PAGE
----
OMAHA (DTN) -- House Agriculture Committee Chairman Frank Lucas took time Wednesday to issue a statement praising the American Farm Bureau Federation board of directors for opposing language in the Senate farm bill that ties conservation compliance to crop-insurance premium subsidies.
Lucas, a Republican from Oklahoma, issued the statement late Wednesday afternoon. I reached out to AFBF staff about the board's action but did not get an immediate response. DTN Political Correspondent Jerry Hagstrom reported AFBF's board took the vote last week. Farm Bureau had been part of a coalition of a farm and conservation groups that backed the Senate's language on conservation compliance.
The statement lays down a marker for Lucas that the battle over conservation compliance is important enough to highlight a position taken by a major farm group even though AFBF didn't issue a statement on its board's actions.
Lucas calls the efforts to tie minimum conservation standards to crop insurance a "misguided and redundant regulatory burden imposed on farmers and their property rights. I am philosophically opposed to this linkage and applaud AFBF's decision to support this position."
Lucas said he supports the current conservation compliance standards, as well as voluntary USDA conservation programs. Lucas noted he shared concerns of the AFBF board over how inconsistent such provisions are enforced.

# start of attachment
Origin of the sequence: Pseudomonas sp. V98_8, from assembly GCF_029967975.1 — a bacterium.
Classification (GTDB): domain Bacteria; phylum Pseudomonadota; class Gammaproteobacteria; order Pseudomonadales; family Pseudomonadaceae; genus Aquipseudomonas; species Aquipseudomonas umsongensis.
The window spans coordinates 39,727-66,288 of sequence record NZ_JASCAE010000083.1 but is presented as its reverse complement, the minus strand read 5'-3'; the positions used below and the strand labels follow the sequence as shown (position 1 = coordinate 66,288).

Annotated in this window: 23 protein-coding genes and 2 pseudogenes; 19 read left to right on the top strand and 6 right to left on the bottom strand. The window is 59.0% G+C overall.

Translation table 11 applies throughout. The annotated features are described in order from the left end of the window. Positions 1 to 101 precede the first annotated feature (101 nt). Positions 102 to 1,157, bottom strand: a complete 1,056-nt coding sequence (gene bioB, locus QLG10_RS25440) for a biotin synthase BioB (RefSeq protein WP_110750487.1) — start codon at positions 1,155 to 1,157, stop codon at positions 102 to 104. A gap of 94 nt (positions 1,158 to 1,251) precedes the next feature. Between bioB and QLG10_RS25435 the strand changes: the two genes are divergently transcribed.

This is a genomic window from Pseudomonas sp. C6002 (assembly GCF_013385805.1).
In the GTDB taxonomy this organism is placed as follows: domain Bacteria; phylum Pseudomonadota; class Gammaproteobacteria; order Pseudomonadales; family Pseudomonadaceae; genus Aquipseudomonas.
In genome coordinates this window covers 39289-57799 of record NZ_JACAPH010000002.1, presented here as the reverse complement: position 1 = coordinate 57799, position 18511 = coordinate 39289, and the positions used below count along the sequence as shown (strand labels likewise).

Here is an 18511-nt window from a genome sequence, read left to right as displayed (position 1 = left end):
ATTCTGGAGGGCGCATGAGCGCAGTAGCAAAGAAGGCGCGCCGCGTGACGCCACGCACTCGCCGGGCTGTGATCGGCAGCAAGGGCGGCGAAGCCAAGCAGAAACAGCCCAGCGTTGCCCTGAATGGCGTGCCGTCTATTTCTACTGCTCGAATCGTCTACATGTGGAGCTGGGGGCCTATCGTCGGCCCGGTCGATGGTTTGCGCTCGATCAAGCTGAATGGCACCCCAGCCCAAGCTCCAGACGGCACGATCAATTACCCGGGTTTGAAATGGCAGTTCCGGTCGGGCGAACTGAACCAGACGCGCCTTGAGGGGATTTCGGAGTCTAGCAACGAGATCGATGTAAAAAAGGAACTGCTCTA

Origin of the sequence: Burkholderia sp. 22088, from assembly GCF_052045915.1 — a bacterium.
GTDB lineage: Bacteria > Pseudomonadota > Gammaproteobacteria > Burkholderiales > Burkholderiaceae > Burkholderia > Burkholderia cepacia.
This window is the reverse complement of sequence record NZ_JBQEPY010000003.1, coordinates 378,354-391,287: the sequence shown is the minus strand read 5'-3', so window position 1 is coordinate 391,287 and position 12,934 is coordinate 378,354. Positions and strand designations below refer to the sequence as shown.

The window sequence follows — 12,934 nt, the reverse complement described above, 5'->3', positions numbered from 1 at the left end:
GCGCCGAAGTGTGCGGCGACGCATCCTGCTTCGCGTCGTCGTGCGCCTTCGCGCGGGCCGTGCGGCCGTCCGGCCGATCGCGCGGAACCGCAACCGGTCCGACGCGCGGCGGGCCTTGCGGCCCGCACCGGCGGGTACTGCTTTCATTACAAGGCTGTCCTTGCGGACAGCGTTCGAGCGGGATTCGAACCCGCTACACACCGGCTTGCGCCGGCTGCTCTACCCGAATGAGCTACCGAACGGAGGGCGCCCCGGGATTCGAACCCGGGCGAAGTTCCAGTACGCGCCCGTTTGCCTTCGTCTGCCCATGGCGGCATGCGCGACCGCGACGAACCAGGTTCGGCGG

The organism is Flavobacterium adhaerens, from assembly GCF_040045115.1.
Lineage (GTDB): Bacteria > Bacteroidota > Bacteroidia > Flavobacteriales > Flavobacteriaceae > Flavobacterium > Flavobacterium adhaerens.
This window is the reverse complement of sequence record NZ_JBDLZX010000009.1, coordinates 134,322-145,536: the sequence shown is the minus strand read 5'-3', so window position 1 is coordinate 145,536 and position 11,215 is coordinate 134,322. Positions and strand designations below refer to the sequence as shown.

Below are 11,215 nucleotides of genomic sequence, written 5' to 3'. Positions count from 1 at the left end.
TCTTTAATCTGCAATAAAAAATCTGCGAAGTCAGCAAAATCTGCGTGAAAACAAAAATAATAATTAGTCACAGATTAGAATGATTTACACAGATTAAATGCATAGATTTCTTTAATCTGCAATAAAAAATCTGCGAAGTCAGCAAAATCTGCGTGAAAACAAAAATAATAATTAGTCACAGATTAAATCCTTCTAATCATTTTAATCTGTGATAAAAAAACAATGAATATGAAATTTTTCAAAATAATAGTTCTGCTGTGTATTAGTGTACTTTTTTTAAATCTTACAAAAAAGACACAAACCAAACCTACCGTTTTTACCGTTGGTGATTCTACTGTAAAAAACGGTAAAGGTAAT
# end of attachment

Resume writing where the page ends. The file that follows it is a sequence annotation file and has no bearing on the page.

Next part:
Farm groups, environmentalists and conservationists have been battling over the prospect of tying conservation compliance to eligibility for the crop-insurance premium subsidy throughout the farm-bill process. The argument for doing so is that the commodity program is losing its luster because commodity payments will be smaller in this farm bill. The safety net continues to shift to crop insurance.
Jim Moseley, a former USDA deputy secretary in the George W. Bush administration, released a report with American Farmland Trust, "Conservation Compliance: A 25-Year Legacy of Stewardship." Moseley wrote in the report that he was concerned about conservation losing ground. "As Congress reauthorizes the farm bill, it is critical that the conservation gains that have been made over the last 25 years be maintained by reattaching the crop insurance premium assistance to conservation compliance."
Last year, the Senate approved an amendment to its version of the farm bill that would require conservation compliance to be eligible for the crop-insurance subsidy. When the Senate passed its farm bill earlier this year, the Senate kept the language. The House Agriculture Committee declined to add similar language to its bill.
Lucas stated Wednesday, "Crop insurance is not a traditional benefit to producers. A grower must purchase a crop insurance policy and must suffer a verifiable loss. Sometimes this means a grower must suffer a 50% loss before collecting a payment. Tying conservation compliance to crop insurance would create another layer of bureaucratic, red-tape potentially endangering a farmer's livelihood. This is during a time when USDA is already overwhelmed with determining wetland designations for producers who are subject to compliance."